This line of attack doesn't help much for larger exponents like $$e=65537$$, however, and even for $$e=17$$, I don't know how to push things to message size $$m=256$$.

• Right and nice. This seems to combine with a technique I suggest (hoping that $M$ is divisible by some small integer $s$ and apply the attack to $C'=C\cdot s^{-e}\bmod N=(M/s)^e\bmod N$ instead of $C$, for various small $s$). I wonder what the best balance is between trying more $s$ and guessing more bits of $M'=M/s$, and how large that makes a recommendable $m$ for say $e=3$.
– fgrieu
Sep 27, 2023 at 10:38
• It seems to me that hoping $M$ is divisible by some small integer of say $\ell$ bits is essentially equivalent entropy-wise to hoping that the top $\ell$ bits of $M$ are zero, so it basically enters as an additive term in the log-success probability $k$. Sep 28, 2023 at 0:54
• To protect against the approach above, the bound on $m$ should be something like $m\geq n/e+\lambda(n)+k$ where $\lambda(n)$ is the bit complexity of GNFS for bit size $n$ (one could subtract the bit complexity of Coppersmith from that, but I wouldn't: attacking many similar polynomials is actually faster than trivial repetition thanks to tricks like LLL chaining). There is no term for $r$, because it is equivalent (actually a bit faster) to recover more bits of a single message vs. fewer bits of one of several messages. For $e=3$, $n=2048$ and $k=40$, this gives $m\gtrsim 835$. Sep 28, 2023 at 0:59

Related messages. If you have (the encryptions of) a pair of messages that differ by a known fixed difference, then the Franklin-Reiter related message attack can be used to recover both messages. The running time of the attack is something like $O(e^2 n^2)$. This does not apply if the messages are independent and there are no known relationships between them.

Coppersmith's theorem. Coppersmith's theorem might be relevant. Roughly speaking, it says that if you have a monic polynomial $f(x)$ of degree e, then you can find all solutions to $f(x)=0 \pmod N$ satisfying $0 \le x < X=N^{1/e}$ in polynomial time, using a lattice technique. By defining $f(x)=x^e-C$, this can be used to recover $M$ if it is known that $M<N^{1/e}$. Therefore, it looks like this does not improve upon the trivial $e^{\textrm{th}}$ root extraction root method. I don't know if the attack can be improved by continuing to use his lattice methods even for a larger value of $X$.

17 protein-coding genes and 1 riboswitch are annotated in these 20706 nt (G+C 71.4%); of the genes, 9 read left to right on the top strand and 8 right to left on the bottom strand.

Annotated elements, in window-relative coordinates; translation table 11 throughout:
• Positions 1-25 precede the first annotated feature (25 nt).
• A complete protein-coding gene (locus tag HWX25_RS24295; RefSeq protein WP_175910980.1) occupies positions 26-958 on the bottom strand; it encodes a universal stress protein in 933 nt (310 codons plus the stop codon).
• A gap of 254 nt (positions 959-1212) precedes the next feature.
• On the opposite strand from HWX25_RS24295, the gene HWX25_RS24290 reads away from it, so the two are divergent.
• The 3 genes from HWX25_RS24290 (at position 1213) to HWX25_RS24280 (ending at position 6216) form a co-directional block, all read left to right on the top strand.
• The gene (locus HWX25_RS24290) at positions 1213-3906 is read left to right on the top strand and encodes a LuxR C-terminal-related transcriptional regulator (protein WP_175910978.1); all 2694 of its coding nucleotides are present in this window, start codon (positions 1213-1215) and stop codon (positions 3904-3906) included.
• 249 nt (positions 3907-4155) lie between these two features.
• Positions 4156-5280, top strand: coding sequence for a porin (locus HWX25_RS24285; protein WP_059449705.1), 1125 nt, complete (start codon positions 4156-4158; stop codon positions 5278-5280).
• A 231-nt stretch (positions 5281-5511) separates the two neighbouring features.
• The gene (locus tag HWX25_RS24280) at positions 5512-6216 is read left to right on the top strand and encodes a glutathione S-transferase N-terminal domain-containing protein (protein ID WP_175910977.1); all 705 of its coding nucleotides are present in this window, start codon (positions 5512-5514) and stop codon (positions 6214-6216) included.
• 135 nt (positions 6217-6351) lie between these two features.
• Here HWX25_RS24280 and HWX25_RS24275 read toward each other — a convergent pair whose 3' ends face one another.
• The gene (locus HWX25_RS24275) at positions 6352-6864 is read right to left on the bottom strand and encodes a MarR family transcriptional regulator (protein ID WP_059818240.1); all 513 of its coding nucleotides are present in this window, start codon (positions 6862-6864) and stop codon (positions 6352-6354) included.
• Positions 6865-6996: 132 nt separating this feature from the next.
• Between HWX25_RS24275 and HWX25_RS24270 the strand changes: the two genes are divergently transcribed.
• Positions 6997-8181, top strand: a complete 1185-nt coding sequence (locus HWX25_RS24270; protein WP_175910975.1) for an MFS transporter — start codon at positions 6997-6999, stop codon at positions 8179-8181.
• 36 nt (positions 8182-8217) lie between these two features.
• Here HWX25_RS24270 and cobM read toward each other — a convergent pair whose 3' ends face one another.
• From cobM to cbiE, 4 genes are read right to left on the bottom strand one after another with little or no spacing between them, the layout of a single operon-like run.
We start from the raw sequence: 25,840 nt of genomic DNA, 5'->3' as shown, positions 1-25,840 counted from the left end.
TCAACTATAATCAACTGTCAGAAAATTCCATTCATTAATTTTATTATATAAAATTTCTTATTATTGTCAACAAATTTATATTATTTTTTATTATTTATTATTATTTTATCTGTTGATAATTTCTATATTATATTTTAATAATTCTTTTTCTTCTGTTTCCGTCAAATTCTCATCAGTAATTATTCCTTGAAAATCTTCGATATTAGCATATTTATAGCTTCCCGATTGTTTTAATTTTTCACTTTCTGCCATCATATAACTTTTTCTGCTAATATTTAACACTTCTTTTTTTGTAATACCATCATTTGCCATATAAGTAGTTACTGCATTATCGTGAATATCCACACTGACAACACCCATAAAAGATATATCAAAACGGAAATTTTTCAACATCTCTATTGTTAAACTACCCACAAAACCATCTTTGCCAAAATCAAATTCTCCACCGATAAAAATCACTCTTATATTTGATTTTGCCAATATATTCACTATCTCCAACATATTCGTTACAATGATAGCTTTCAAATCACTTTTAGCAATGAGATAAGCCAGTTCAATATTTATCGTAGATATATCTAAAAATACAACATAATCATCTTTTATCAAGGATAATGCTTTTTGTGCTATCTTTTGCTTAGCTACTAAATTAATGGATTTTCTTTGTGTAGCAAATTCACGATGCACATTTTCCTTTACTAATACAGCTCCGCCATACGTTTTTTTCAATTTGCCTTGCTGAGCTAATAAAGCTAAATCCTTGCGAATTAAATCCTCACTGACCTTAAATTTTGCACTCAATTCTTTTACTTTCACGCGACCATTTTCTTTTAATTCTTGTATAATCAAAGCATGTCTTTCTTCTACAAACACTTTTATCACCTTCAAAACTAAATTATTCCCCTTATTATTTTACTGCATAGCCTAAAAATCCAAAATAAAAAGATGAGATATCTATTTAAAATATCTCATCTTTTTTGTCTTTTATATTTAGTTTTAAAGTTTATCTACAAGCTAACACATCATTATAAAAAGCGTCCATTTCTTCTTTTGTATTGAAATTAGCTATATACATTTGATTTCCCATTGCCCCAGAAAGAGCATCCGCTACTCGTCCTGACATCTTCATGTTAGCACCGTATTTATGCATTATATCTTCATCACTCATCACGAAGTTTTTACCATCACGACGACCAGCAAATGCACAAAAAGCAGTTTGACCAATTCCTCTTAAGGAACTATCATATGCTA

Square-root attack. There is also a meet-in-the-middle style attack whose running time is $O(2^{m/2})$. If $e=3$ it will be dominated by other attacks, but it may be more relevant for larger values of $e$. The meet-in-the-middle attack is described by Boneh et al. (see below); basically, we hope that $M$ can be written as $M=M_1 M_2$ where $M_1,M_2 \le 2^{m/2}$, and we try to find $M_1,M_2$. To find them, we build a table of $C/M_1^e \bmod N$ for all candidate $M_1$ values, then for each candidate at $M_2$, we look up $M_2^e$ to see if it is present in the table.

This is described in Section 5 of the following paper:

Published work. A good summary of the above attacks can be found in this paper:

• The "Square-root" attack indeed sets another required minimum for $m$, independent of $e$, and higher than the $n/e+k+r$ minimum for all but very small $e$. I do not see that the other attacks are more effective than the $e^{\operatorname{th}}$-root attack. Note: in the "Coppersmith's theorem" section, was $e$ meant instead of $3$?
– fgrieu
Apr 17, 2013 at 22:05
• Thanks, @fgrieu, you are completely correct. I was being a little bit sloppy and thinking primarily of $e=3$. I've edited my answer to apply to general $e$, based upon your comments. Thanks for the helpful comments!
– D.W.
Apr 17, 2013 at 23:01
• And thank you @D.W. for pointing the fully relevant "Square-root" attack.
– fgrieu
Apr 17, 2013 at 23:05